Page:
2 Perfect Days: What to do in Florence

Hugh Thomas
Things You Didn't Know About Italy

Our short but sweet guide on what to do in Florence, Italy

One of TRULY’s favourite occupations while on holiday is to find the most attractive things to do in any given location, no matter how esoteric or peculiar they may be. Florence, as it happens, has its fair share of must-do experiences, and they aren’t always the ones everybody knows about. But let’s try and keep it that way shall we.

Day 1


florence cathedralcredit: donchili

The Basilica di Santa Maria del Fiore, or as you might like to call it, Florence Cathedral, is the most obvious one on the list. The iconic dome of which you’ll see on the front of just about every travel guide, so it might be a good idea to beat your fellow tourists by making an early visit.

Up next is Paszkowski – Florence’s rather glamorous destination for a spot of coffee. Fortunately the quality of the coffee (and the hot chocolate) matches the surroundings of this national monument, though the food is at times best avoided. Paszkowski is a very short walk from the cathedral.


florence gelatocredit: Gemma

Even if it isn’t a particularly sunny day, some of Italy’s best gelato can be found just south of the river. Gelateria Santa Trinita serves up the likes of mascarpone, fragola, and our favourite, cookies and cream. The ice cream here is so good you have to sit down for a while to think about it.

While enjoying your scoops, take some time to peruse the shops surrounding not just Palazzo Vecchio, but the streets that take you off into the quaintest parts of Florence as well. There you’ll find vendors selling fresh cheese, salami, wine, and olive oil to save for the larder at home.


florence at nightcredit: Franchesco Crippa

Of course there are other regions in Italy more famous for their pizza, but there exist restaurants in Florence producing stiff competition. It might arouse some controversy, but first among them is Gusta Pizza for its buzz, quick service, and bang for your buck. 6euros for a margarita? Surely not.

If you’re game for a post-diner stroll, then it’s worth reaching San Miniato al Monte which is, as the name suggests, perched on the top of a large hill. The basilica at the summit is often described as one of the most enchanting in Italy. What’s equally as impressive is the view back down onto Florence – a particularly dramatic sight at night.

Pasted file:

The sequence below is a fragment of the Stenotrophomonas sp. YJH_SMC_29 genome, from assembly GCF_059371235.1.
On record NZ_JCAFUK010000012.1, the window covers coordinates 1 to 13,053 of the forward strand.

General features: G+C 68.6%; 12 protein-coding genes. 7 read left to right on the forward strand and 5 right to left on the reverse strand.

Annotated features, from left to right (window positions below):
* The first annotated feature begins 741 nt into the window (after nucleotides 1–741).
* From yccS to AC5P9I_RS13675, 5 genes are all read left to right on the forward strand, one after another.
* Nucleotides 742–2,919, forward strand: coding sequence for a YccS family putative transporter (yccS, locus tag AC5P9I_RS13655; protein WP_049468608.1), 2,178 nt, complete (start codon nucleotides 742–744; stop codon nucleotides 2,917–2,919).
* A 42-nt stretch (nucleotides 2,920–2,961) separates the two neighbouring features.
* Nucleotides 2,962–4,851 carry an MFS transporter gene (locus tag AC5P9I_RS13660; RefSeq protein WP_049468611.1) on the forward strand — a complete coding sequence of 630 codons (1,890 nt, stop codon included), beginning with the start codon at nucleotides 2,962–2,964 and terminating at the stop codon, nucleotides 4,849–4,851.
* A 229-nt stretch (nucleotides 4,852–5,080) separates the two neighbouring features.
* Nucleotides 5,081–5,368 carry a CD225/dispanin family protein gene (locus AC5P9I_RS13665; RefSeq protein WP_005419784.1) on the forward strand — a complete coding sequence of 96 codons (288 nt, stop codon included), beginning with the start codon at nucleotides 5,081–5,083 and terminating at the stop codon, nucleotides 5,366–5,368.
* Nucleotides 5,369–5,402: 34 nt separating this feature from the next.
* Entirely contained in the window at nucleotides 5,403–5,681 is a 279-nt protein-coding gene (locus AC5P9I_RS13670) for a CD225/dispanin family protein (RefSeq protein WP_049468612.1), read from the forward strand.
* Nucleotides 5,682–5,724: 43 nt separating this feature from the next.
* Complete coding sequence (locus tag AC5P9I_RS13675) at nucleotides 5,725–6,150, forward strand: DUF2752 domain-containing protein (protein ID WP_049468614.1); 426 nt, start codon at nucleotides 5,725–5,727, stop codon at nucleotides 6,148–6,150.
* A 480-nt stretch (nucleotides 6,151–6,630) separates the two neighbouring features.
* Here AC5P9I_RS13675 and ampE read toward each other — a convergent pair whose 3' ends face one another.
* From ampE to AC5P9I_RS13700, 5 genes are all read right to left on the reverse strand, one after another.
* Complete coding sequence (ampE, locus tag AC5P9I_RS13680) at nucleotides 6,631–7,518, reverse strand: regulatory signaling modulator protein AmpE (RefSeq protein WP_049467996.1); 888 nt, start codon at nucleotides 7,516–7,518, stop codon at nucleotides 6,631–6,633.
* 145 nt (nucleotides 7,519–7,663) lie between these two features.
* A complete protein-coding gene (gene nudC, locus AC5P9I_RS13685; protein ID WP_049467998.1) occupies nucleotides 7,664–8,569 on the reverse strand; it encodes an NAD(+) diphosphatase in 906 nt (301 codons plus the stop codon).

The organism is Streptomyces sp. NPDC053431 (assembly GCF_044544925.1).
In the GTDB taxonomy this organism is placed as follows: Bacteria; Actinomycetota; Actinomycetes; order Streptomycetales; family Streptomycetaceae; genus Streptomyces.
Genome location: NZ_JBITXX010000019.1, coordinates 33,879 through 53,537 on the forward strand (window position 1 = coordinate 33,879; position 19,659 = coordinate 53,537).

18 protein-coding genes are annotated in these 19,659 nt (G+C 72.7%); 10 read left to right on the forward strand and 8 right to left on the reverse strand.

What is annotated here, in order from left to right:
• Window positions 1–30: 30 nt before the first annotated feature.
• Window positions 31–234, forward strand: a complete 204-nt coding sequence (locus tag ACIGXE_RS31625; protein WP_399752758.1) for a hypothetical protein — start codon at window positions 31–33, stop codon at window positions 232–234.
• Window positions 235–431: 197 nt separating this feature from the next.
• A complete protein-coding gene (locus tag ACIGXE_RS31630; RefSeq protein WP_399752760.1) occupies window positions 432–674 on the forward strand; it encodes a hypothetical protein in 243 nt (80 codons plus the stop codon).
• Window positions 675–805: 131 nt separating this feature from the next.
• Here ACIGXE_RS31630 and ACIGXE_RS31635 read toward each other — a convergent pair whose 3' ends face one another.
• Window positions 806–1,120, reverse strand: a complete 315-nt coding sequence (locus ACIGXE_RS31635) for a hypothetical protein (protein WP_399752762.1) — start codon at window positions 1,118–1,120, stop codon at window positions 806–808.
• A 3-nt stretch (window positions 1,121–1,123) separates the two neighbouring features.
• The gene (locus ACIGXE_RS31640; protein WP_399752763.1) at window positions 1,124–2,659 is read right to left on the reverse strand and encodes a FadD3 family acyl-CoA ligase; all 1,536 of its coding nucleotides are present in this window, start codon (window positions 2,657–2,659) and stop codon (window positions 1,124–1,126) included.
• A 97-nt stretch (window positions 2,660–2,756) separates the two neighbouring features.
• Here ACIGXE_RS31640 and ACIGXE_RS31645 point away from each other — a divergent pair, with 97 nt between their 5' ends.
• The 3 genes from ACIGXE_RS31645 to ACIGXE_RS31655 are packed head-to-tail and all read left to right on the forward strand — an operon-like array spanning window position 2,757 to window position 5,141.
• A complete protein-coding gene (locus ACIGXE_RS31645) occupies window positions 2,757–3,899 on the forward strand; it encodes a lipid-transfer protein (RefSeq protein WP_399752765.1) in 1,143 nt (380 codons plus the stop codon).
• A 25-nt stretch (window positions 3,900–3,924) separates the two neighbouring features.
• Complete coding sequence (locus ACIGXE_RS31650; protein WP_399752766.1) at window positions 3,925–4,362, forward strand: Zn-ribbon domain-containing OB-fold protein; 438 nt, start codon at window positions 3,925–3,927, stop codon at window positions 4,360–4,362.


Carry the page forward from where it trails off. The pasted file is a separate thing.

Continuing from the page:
Day 2


boboli gardenscredit: Ed Webster

The Boboli Gardens are worth including on your list of things to do, especially if you’re looking for some breathing space after wading through tourists on the Ponte Vecchio. The gardens are as good a location to repose as they are to see the rooftops of Florence and the Tuscan hills on the horizon.


lampredottocredit: CLG

Picking your way through the city you might discover lampredotto sandwich vendors on street corners. They are not to be ignored, because what they serve is tripe – a traditional peasant’s dish hot or cold, salty or not salty, in a toasted bun. They make for a tasty snack to say the least.

There’s an abundance of museums around Florence, but if you have a fear of crowds, the most intriguing of them might be La Specola. The museum is filled to the brim of curiosities from 300 years ago as well as various collections acquired by the Medici family. Just make sure you have your lunch beforehand, as the wax models can be quite perturbing to say the least.


wine tastingcredit: Stefano Costantini

A trip to Italy isn’t really complete without dabbling in some wine tasting. Tuscany is known to produce some of the finest reds outside of Bordeaux, and Cabernet Sauvignon has been growing in the region for a quarter of a millennium. In Florence, you’d want to go to the appropriately named Piazza del Vino to appreciate these prized grapes.


Take Me To Florence


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